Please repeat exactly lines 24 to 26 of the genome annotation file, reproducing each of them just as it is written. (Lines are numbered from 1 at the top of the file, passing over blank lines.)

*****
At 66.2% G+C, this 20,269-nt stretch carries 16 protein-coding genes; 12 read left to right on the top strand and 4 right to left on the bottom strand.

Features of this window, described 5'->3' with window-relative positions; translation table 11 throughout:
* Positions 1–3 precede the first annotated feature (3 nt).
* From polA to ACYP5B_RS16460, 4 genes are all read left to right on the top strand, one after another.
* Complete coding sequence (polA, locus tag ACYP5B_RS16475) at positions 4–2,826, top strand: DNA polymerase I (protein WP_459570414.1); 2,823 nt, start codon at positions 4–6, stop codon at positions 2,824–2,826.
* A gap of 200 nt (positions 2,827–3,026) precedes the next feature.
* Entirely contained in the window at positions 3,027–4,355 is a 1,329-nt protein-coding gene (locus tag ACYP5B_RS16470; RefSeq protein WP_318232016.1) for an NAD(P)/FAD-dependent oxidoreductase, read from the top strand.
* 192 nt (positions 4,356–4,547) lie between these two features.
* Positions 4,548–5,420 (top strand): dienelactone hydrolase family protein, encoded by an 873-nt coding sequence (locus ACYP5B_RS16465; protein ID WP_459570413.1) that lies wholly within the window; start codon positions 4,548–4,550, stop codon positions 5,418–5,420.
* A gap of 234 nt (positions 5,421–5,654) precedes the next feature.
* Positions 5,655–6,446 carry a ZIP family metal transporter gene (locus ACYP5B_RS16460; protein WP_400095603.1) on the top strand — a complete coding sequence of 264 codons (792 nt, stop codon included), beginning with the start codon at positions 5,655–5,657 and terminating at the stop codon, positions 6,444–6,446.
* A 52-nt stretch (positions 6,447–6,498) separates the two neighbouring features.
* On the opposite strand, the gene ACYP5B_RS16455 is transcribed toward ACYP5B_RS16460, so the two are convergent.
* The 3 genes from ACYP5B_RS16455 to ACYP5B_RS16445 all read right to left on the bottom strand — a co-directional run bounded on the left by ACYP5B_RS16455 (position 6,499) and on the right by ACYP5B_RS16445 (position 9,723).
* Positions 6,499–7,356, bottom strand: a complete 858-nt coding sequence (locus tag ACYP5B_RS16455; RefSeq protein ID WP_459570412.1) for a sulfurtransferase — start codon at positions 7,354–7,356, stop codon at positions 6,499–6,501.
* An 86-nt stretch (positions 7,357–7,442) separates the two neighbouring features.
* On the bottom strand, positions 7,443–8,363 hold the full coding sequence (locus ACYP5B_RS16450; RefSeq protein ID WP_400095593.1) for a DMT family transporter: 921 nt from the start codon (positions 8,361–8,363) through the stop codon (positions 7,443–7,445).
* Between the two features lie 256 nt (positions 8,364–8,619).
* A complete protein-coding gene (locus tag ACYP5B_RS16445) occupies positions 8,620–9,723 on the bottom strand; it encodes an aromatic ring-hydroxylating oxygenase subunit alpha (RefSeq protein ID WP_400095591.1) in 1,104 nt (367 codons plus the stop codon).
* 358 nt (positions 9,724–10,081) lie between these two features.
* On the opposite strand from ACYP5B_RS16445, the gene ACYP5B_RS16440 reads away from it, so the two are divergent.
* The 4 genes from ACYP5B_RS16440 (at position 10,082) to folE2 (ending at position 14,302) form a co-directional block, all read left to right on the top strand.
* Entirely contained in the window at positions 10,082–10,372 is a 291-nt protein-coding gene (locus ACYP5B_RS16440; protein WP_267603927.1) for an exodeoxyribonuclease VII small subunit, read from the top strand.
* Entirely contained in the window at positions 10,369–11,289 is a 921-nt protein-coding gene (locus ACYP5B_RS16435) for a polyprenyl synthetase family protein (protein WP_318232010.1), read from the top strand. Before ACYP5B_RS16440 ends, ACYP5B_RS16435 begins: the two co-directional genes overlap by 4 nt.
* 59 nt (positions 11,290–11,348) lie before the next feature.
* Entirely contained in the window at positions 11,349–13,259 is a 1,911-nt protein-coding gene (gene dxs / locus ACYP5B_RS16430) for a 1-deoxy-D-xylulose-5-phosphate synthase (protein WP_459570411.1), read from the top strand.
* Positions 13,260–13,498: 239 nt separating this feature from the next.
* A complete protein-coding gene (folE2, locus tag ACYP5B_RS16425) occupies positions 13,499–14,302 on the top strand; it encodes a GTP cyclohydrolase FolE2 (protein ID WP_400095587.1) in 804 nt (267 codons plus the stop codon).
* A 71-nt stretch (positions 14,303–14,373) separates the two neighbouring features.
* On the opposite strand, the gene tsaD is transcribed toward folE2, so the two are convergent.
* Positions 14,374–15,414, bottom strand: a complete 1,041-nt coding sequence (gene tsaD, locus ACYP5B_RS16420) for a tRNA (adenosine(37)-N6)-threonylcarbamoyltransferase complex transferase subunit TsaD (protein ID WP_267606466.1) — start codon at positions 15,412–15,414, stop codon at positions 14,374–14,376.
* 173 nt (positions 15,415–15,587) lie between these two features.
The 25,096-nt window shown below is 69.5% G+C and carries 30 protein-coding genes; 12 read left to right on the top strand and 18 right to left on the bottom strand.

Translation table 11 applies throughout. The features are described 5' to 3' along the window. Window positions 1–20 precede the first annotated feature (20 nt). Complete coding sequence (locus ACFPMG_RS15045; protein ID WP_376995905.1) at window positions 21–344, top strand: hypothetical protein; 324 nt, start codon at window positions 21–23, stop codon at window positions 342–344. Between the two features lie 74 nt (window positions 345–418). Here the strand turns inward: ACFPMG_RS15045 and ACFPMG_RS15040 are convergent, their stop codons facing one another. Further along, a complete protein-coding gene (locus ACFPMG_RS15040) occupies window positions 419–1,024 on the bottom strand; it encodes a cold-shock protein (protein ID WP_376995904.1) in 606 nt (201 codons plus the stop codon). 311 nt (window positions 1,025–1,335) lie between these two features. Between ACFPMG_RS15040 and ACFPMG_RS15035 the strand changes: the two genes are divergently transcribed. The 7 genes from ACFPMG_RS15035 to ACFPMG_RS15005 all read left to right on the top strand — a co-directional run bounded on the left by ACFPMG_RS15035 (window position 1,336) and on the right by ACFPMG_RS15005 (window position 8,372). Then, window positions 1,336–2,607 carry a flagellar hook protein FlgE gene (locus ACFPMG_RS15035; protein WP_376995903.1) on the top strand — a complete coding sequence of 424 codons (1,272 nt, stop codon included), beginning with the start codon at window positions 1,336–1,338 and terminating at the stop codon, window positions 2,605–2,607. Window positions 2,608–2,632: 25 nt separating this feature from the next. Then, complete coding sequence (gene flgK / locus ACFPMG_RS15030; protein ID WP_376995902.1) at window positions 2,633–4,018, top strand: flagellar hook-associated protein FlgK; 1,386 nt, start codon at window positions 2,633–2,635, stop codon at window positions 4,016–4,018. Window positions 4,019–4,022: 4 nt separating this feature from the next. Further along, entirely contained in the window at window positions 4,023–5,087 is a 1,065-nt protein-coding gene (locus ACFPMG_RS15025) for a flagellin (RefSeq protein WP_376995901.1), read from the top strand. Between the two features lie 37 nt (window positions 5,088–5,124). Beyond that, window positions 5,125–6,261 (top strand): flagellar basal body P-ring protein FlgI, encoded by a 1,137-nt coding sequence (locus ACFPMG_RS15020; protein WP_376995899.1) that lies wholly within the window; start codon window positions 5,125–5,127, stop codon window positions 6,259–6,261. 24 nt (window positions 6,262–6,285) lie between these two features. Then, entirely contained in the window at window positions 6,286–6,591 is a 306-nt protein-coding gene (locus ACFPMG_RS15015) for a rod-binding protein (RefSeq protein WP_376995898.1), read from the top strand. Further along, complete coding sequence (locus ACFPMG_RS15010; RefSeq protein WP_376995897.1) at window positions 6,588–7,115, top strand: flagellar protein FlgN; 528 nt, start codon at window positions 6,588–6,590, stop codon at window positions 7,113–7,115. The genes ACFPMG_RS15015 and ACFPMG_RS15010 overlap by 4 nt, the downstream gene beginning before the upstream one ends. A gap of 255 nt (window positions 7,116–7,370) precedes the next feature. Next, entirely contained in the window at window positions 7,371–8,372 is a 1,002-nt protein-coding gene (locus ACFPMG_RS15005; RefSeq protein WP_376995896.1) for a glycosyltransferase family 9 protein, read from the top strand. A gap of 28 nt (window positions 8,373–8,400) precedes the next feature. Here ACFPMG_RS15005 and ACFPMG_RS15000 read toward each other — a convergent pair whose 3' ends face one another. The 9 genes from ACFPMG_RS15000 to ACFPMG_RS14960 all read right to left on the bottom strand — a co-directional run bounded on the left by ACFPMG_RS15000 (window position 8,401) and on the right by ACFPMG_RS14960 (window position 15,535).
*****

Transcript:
* Entirely contained in the window at positions 10,369–11,289 is a 921-nt protein-coding gene (locus ACYP5B_RS16435) for a polyprenyl synthetase family protein (protein WP_318232010.1), read from the top strand. Before ACYP5B_RS16440 ends, ACYP5B_RS16435 begins: the two co-directional genes overlap by 4 nt.
* 59 nt (positions 11,290–11,348) lie before the next feature.
* Entirely contained in the window at positions 11,349–13,259 is a 1,911-nt protein-coding gene (gene dxs / locus ACYP5B_RS16430) for a 1-deoxy-D-xylulose-5-phosphate synthase (protein WP_459570411.1), read from the top strand.